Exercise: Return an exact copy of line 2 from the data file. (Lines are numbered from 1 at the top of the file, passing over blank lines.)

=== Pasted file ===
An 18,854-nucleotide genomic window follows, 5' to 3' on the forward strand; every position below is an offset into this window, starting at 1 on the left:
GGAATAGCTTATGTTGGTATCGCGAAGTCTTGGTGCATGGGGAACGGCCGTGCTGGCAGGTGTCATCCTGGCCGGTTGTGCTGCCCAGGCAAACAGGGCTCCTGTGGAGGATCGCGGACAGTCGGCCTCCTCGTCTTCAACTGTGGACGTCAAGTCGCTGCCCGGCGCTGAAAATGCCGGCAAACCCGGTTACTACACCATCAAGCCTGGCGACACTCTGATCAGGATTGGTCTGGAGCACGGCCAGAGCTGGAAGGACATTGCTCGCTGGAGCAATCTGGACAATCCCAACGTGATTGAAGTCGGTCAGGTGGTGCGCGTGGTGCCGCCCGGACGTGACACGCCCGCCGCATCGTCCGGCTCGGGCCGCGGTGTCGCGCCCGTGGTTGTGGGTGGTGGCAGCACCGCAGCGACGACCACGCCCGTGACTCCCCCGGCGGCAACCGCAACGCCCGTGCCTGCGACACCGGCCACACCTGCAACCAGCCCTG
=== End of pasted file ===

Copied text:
GGAATAGCTTATGTTGGTATCGCGAAGTCTTGGTGCATGGGGAACGGCCGTGCTGGCAGGTGTCATCCTGGCCGGTTGTGCTGCCCAGGCAAACAGGGCTCCTGTGGAGGATCGCGGACAGTCGGCCTCCTCGTCTTCAACTGTGGACGTCAAGTCGCTGCCCGGCGCTGAAAATGCCGGCAAACCCGGTTACTACACCATCAAGCCTGGCGACACTCTGATCAGGATTGGTCTGGAGCACGGCCAGAGCTGGAAGGACATTGCTCGCTGGAGCAATCTGGACAATCCCAACGTGATTGAAGTCGGTCAGGTGGTGCGCGTGGTGCCGCCCGGACGTGACACGCCCGCCGCATCGTCCGGCTCGGGCCGCGGTGTCGCGCCCGTGGTTGTGGGTGGTGGCAGCACCGCAGCGACGACCACGCCCGTGACTCCCCCGGCGGCAACCGCAACGCCCGTGCCTGCGACACCGGCCACACCTGCAACCAGCCCTG